$20M Payday for 17 Days of Work

Discussion in 'Wall St. News' started by cstfx, Sep 26, 2008.

  1. cstfx


    WaMu Gives New CEO Mega Payout as Bank Fails

    Friday, September 26, 2008

    Nice work — if you can get fired from it.

    That's just what one Alan H. Fishman might have thought when he woke up Friday morning.

    Fishman was the new chief executive officer for Washingon Mutual — WaMu — the nation's largest savings and loan, which was taken over Thursday night by federal bank regulators and quickly dumped in a fire sale to JPMorgan Chase for the Wal-Mart-like price of $1.9 billion.

    But don't cry for Fishman, who reportedly was sky-high — literally — last night, on a flight from New York to Seattle, when WaMu collapsed. Even though he's only been on the job for less than three weeks, he's bailing out with parachute worth close to $20 million, according to an executive compensation analysis conducted for the New York Times by James F. Reda Associates.

    That's right, $20 million for 17 days on the job ... and his company failed.

    Fishman, who formerly was chairman of Meridian Capital Group, apparently was much coveted by WaMu, which was counting on him to lead the failing thrift out of mortgage troubles that pushed the bank to a $3.3 billion second-quarter loss.

    According to filings with the Securities and Exchange Commission, WaMu threw a $7.5 million bonus at Fishman when it hired him on Sept. 8, and guaranteed him an immediate cash severence of $11.6 million — both of which he gets to keep.

    He also was eligible for annual bonuses of up to 365 percent of his annual base pay — set at $1 million — to go with millions of shares of company stock.

    Fishman does lose out on a big bonus that would have kicked in had he remained on the job through 2009.

    Documents show WaMu was going to pay their new boss $8 million to simply not screw up and get fired — all negotiated as the Seattle-based banking giant's loses climbed to an estimated $20 billion.

  2. assuming an 8 hour work day and he was making 147k an hour, break that down even further and he was making about 40 dollars per second. That means that if he took a 5 minute bathroom break he got paid 12k. 12k to piss? Unbelievable
  3. Cutten


    This shows how politically clueless big business is right now. People are going to get raked over the coals for this kind of egregious excess. Paying people shedloads for success is one thing - paying them for presiding a few weeks over the biggest bank failure in history is quite another.

    These guys are so clueless it's scary. If you were a communist agitator trying to discredit capitalism in the USA, you couldn't do any better than this! The US establishment seems determined to commit economic and political suicide by their own hand.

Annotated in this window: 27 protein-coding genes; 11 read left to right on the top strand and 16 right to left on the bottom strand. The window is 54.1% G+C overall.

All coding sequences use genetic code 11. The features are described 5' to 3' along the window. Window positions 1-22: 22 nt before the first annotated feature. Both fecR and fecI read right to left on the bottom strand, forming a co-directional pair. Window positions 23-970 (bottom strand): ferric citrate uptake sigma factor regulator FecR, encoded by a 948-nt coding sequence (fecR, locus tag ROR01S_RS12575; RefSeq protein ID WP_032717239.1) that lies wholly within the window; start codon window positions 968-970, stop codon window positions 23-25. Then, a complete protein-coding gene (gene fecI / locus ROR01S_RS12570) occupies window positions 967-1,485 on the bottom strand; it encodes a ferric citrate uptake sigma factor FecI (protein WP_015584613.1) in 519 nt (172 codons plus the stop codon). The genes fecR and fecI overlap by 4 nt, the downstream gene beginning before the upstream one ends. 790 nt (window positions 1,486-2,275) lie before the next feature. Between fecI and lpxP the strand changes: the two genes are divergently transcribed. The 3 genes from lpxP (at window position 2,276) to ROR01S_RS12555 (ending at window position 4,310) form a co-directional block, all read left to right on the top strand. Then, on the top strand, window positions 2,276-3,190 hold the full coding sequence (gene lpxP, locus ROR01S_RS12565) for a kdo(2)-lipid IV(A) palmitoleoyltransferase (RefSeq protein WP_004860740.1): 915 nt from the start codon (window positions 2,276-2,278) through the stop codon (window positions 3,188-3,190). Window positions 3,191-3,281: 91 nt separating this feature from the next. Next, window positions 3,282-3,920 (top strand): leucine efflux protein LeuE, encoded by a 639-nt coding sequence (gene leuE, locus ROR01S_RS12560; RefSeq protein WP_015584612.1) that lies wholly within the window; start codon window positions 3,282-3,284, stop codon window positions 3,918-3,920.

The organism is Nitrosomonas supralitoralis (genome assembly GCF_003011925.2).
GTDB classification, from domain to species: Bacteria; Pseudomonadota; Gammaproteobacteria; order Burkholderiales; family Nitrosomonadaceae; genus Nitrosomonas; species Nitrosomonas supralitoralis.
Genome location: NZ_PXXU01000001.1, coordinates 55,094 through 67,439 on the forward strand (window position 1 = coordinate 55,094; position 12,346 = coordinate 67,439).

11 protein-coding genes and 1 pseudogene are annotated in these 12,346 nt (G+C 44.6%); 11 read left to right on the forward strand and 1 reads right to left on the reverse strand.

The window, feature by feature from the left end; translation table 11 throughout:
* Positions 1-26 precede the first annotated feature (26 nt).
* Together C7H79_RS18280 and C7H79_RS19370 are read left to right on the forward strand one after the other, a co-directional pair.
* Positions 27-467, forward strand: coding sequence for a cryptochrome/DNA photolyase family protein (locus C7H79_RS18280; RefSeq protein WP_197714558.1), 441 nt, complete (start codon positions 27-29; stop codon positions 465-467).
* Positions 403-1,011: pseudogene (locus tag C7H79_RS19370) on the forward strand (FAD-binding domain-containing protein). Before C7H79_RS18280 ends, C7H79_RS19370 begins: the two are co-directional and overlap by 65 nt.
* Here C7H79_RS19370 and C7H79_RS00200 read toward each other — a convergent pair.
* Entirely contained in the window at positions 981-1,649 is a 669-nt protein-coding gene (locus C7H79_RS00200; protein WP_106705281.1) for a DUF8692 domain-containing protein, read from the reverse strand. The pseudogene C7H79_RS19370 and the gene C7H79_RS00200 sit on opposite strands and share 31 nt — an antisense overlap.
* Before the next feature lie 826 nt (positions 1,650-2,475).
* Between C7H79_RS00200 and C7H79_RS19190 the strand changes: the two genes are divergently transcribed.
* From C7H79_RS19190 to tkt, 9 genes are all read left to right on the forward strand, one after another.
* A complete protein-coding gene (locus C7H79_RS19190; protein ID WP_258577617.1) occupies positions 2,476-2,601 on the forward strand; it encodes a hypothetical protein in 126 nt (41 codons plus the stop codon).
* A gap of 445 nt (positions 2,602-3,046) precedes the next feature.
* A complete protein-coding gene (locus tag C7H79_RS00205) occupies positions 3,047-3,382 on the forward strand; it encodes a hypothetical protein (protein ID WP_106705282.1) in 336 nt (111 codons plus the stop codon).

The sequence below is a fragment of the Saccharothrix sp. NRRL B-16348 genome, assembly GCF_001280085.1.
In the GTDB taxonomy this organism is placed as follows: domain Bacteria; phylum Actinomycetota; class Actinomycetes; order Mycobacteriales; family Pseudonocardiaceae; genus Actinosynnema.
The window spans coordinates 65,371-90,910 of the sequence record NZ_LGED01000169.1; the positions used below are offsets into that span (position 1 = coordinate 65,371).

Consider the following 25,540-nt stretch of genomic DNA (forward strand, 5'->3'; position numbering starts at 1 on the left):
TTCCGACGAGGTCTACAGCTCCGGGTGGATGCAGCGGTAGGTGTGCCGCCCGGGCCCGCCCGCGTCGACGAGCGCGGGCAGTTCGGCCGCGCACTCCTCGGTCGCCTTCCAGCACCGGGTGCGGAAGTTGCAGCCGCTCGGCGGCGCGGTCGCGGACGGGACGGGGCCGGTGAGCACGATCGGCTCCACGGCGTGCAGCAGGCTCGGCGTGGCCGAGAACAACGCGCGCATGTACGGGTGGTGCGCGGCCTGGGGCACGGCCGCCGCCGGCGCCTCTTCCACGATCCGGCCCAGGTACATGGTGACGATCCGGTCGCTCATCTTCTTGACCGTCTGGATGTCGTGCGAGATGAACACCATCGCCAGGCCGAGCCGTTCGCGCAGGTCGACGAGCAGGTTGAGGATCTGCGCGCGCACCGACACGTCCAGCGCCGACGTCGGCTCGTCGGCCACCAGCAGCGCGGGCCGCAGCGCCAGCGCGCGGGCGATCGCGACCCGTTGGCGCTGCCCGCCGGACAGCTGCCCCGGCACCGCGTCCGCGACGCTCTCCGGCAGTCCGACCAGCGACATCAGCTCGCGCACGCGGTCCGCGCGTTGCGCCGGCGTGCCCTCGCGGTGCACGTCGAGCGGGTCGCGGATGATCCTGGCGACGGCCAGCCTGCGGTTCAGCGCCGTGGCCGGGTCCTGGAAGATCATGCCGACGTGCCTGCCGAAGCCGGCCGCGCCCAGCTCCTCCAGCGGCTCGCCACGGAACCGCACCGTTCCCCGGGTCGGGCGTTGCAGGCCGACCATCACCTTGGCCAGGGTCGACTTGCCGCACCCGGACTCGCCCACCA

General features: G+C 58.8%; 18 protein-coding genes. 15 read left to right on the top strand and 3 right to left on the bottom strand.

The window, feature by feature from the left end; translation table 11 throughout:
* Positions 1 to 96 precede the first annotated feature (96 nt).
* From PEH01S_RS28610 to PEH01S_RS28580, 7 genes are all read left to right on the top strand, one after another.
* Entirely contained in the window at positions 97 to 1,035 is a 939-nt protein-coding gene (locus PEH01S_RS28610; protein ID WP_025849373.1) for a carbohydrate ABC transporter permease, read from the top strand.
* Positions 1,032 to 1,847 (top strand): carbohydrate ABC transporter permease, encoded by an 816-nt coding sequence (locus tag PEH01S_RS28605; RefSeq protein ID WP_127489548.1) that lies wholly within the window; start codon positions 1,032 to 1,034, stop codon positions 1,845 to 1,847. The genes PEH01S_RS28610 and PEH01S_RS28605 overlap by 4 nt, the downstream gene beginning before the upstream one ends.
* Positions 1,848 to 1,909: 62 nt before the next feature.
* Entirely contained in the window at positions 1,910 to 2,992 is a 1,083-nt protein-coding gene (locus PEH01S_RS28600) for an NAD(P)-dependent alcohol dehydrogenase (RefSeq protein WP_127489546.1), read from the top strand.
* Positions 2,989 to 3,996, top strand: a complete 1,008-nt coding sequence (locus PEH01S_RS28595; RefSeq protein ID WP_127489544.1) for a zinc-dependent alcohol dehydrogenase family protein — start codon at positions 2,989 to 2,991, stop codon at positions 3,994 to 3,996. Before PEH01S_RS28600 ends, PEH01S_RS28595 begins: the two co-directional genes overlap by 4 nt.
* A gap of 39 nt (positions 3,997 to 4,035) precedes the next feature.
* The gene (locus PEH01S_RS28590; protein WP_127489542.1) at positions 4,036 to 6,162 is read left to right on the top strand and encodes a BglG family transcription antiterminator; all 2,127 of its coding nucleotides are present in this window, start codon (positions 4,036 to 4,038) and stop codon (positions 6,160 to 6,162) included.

4. ggoyal


    Thats funny.
  5. “The point is, ladies and gentlemen, that greed, for lack of a better word, is good. Greed is right, greed works. Greed clarifies, cuts through and captures the essence of the evolutionary spirit. Greed, in all of its forms; greed for life, for money, for love, knowledge has marked the upward surge of mankind. And greed, you mark my words, will not only save Teldar Paper, but that other malfunctioning corporation called the USA.”

  6. Wouldn't be surprized to see him brought up on charges. If I was him I'd be taking the first one way flight to Dubai with the $20M.
  7. cstfx



    Why would he be brought up on charges? What crime did he do concerning his compensation? He didn't steal the money they gave it to him! Some other group were responsible for this morass.

    This is just a case of excessive executive compensation that Congress is wrangling over and holding up this loan process. It is examples like this that just bolster the arguement about some type of unnecessary regulation in this arena.
  8. Are CEO's like athletes?
    Only about 1000 jobs for CEO's. About the same as baseball and football together.

    It is a key job. A good CEO can make a company and a bad one can destroy one.

    A mega-million signing bonus is standard in both fields. An athlete fails if he get hurt. Ceos also fail, but both get paid
  9. Seems like Companies should be able to sue for golden parachutes when the exec was a disaster. Like, for "malpractice"...
  10. Ok, if not the CEO then the board members who appointed him. Surely you can't say with a straight face that a $20M payment is warranted while the shareholders lose 100% of their investment!
    All the execs knew they were in trouble and that they were on a downward spiral into the abyss, administering this payment is white collar looting from the company coffers at the shareholders expense, nothing more. This is the epitamy of white collar crime and is morally and ethically wrong, but that's America right?
    #10     Sep 27, 2008